I agree with Cady. I do not see any evidence of internal training and you can do the slow kasha waza exercise in any case. Doing such an exercise reveals no evidence of internal training and I do not usually teach kaeshi waza like that. I have same dan rank as Sugawara (though mine was given by the present Doshu), but I do not claim any expertise in internal skills. However, one of my Dutch students is an enthusiastic member of the Aunkai and came to my recent seminar singing the praises of a recent workshop with Dan Harden. Such training also shows in his aikido waza.

    Best wishes,
    Peter Goldsbury,
    Forum Administrator,
    Hiroshima, Japan

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    Quote Originally Posted by len mccoy View Post
    One is a long jo kata. I know Sugawara Sensei also studied Koryu. Is this Aikido based, Koryu or a mix?
    Without seeing the kata in question I couldn't say, but there are jo kata within Aikido, perhaps the most well-known being 'sanjuichi-no-jo' (AKA 31 jo kata). While some Aikido dojo may not practice it much, others do. In fact, the "style" that I was part of -- Aikido Seikikai -- had a separate branch, called Seiki Ryu, devoted to the preservation and dissemination of the Jo and Ken forms. (Aikido Seikikai was established by Kurita Minoru, the last uchideshi of Aikido founder Ueshiba Morihei, and Kurita Sensei was also the co-founder of the Ki Society with Koichi Tohei after O-sensei's death.)
    Yours in Budo,
    ---Brian---

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    Here is a video of Mr. Sugawara doing a kata with yonshakubo. The movements seem more in keeping with an aikido-jo approach.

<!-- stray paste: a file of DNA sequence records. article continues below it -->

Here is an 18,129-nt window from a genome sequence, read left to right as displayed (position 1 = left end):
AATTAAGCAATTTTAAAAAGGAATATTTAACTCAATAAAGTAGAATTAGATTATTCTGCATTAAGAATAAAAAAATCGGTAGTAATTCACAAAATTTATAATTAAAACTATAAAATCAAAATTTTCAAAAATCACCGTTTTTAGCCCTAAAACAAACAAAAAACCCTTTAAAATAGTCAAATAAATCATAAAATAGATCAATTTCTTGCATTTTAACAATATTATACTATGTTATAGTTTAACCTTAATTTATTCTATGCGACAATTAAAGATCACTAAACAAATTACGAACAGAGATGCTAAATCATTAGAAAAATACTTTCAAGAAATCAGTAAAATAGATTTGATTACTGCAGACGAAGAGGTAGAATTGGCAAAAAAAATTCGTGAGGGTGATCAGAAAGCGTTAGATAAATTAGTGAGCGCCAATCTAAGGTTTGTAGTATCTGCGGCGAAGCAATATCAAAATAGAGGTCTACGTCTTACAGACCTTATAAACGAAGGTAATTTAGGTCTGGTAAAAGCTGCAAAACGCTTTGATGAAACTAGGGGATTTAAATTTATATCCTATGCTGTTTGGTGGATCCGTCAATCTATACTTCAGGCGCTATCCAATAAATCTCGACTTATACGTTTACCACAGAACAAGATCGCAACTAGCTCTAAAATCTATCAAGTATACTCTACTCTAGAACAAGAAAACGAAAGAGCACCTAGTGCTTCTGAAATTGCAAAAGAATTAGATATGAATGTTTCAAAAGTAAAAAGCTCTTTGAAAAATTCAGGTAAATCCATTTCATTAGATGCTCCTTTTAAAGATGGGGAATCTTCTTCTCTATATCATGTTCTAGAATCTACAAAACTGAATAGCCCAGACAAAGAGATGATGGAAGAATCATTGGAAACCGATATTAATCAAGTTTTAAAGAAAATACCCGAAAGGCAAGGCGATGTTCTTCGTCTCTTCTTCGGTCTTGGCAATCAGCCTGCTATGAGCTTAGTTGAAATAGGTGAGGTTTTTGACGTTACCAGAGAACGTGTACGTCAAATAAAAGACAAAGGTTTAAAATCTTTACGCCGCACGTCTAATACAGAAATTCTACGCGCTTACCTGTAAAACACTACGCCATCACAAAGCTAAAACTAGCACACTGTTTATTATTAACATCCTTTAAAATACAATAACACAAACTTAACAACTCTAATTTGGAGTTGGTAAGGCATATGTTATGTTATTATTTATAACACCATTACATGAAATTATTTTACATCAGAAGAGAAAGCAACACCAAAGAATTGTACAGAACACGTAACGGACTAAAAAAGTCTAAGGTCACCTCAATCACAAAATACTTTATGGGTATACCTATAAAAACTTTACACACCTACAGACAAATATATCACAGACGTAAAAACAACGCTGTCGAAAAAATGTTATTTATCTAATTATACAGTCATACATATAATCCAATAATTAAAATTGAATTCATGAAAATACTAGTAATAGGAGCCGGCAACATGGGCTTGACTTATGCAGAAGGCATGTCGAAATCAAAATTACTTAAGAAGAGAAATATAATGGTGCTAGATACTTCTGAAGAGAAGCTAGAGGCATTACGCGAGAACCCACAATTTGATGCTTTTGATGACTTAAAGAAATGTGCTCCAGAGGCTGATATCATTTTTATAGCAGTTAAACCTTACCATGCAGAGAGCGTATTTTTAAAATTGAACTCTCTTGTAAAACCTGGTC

Cady Goldfield

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    Actually, that very much looks like he's derived a lot from Chinese jian (sword). There are a lot of elements you'd never see in a Japanese centered art, that are really mainstream Chinese. FWIW

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    Quote Originally Posted by Cady Goldfield View Post
    The movements seem more in keeping with an aikido-jo approach.
    Quote Originally Posted by Ellis Amdur View Post
    Actually, that very much looks like he's derived a lot from Chinese jian (sword).
    I agree, and in fact Sugawara Sensei co-authored with Lujian Xing a book wherein they compared Aikido and Chinese martial arts, and he also published a book on "T'ai Chi Swordplay." It wouldn't surprise me to see a lot of "melting pot" influence as a result.
    Yours in Budo,
    ---Brian---

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    Quote Originally Posted by Brian Owens View Post
    I agree, and in fact Sugawara Sensei co-authored with Lujian Xing a book wherein they compared Aikido and Chinese martial arts, and he also published a book on "T'ai Chi Swordplay." It wouldn't surprise me to see a lot of "melting pot" influence as a result.
    Yes, good point. The circular movements do look more in keeping with Chinese weapons work. The one certainty is that it does not bear any resemblance to TSKSR.
    Cady Goldfield

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    Len,
    I came across this short video showing Mr. Sugawara doing some of the TSKSR kata. There are snippets of staff work in there, enough that you can compare the movements to those of the one you saw earlier.

    Cady Goldfield